injustice in Waiora
'The connections between MaoriBy Cynthia Oi
and Hawaiians are very strong'
HONE Kouka isn't into guilt. He's not looking for apologies. The catalog of human wrongs that intruders inflicted upon indigenous people throughout the world resonate among his Maori people as it does among Native Hawaiians.
The writer's mission, however, isn't to place blame. He looks instead for understanding, which is why he is pleased the American premiere of his play is being presented in the islands this month.
"Waiora," the name of a fictitious village in which the play is set, chronicles the disconnection of Maori as they drifted from New Zealand's rural to urban areas in the mid-1950s through the '60s, lured by employment and other opportunities. The change unlinked the Maori from their land, culture and heritage.
"About 40 percent of our people shifted to the cities in this time and it changed the kind of people we were," Kouka said.
"There were so many of our young people who were lost. They couldn't trace their roots and lost touch with their culture. They had no connections."
Kouka points to the novel "Once Were Warriors," written by Alan Duff (it was later made into a movie with the same name), as a re-creation of the results of urban drift: alcoholism, abuse, poverty, violence, frustration and a loss of identity despite the constant reminder of their difference from a white society.
"That's what happens to people when they lose their souls, which is their culture," he said.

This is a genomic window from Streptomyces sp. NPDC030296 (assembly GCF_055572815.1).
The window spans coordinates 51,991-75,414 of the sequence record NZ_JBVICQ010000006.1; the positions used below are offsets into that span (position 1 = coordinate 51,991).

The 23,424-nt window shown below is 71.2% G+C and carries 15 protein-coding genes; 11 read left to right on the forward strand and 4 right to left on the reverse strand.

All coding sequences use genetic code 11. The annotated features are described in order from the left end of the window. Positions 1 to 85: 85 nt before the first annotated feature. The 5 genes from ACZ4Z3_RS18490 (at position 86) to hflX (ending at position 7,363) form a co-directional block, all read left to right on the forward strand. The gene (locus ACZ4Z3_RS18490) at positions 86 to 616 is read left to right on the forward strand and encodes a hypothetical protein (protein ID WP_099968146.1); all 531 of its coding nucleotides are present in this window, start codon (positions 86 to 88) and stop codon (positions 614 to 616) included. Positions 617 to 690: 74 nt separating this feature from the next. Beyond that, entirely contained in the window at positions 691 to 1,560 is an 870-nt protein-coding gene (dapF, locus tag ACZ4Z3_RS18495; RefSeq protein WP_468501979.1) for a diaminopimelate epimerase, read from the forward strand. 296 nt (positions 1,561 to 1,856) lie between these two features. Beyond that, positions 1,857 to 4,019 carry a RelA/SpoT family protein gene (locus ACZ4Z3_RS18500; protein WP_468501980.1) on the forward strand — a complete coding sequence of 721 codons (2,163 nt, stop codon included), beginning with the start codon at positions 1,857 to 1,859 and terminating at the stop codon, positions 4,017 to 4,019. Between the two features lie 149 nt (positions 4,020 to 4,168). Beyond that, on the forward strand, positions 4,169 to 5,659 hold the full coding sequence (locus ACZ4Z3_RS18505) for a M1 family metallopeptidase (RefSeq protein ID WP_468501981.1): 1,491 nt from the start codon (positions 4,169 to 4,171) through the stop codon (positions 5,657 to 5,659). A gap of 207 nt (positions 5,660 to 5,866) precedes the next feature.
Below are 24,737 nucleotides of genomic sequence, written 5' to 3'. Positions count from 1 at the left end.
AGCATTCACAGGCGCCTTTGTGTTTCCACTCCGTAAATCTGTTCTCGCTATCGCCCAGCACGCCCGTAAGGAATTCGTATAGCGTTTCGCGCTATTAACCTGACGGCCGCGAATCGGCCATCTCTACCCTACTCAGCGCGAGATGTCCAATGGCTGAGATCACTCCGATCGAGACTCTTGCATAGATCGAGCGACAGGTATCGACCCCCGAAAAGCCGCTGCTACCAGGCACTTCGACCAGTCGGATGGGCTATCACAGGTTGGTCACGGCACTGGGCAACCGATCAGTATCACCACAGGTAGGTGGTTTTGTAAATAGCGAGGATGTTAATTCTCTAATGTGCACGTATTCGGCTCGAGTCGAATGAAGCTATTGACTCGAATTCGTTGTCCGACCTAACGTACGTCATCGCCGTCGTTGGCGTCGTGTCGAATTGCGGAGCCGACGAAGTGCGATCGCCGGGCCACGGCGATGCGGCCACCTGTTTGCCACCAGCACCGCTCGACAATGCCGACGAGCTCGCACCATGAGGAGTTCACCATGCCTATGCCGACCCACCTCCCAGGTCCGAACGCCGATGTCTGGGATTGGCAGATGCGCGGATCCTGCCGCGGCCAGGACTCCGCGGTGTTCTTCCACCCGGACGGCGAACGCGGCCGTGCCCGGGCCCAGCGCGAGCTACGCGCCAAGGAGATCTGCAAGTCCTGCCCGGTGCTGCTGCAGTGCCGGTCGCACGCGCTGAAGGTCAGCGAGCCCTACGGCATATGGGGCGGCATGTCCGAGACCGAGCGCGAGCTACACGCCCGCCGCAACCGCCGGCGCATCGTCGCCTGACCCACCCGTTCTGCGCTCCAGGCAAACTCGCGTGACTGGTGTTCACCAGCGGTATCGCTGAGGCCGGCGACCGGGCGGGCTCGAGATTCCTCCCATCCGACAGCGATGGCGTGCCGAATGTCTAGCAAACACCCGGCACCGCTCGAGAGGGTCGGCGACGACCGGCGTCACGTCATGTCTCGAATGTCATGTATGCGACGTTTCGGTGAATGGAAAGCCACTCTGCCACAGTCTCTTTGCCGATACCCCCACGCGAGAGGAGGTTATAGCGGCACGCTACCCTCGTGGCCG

Kouka, born in a small coastal town on North Island, was 3 years old when his parents followed the drift to Christchurch, "probably one of the most English of all cities in New Zealand," he said.
"Waiora" is based on stories from his family's experiences, but the play isn't biographical.
"My parents were staunch about things Maori," he said. "Both spoke Maori and we were brought up to be proud of our culture. It was a normal part of our life, not added on as with Maori who became distant from their heritage."
Maori, he said, "are strongly tied to their extended families, similar to Hawaiian people." Because of this, his parents took him back to their home village every summer so, "we have a very strong connection with our Maori side."
Kouka said he doesn't know the details of Native Hawaiian history, "but I do know this: Like us, the Hawaiian people were colonized and the effects have been similar."
Victoria Holt Takamine of the 'Ilio'ulaokalani Foundation, one of the sponsors of the production here, said the situations in "Waiora" have "a commonality with the history of Hawaiians."
"We share the same social problems in adapting to a Western culture," she said. "The story is something we already know through our own experiences, but I think it also has a message we can share with the general population, too."
As a kumu hula, Holt said she is also interested in seeing how "Waiora" mixes drama, humor, "haka" or Maori dance, song and chants into the production.
Kouka hopes his work moves indigenous people to look beyond the need to place blame. "The play is not to second guess or to blame, but it is about social injustice.
"When we went to London, it was very interesting to take a play about the results of colonization to the colonizers," he said. "I'm not a believer in guilt, but it was a positive thing that the people there acknowledged that those results were part of the actions of their relatives or ancestors."
Kouka said he is looking forward to the discussions he and the play's director Murray Lynch will lead after each performance of "Waiora." He is also eager to learn more about Hawaii.
"I think the connections between Maori and Hawaiians are very strong. We are cousins, you know."
On stage: 7:30 p.m., today through Saturday
Place: Leeward Community College Theatre
Cost: $20 general; $15 students, seniors, military
Also: 7 p.m. Sunday at Kauai Community College, (808) 245-8270; 7:30 p.m., Sept. 22, Iao Theatre, Wailuku (808) 242-6969; 7:30 p.m. Sept. 24, University of Hawaii Hilo Theatre (808) 974-7310
Click for online
calendars and events.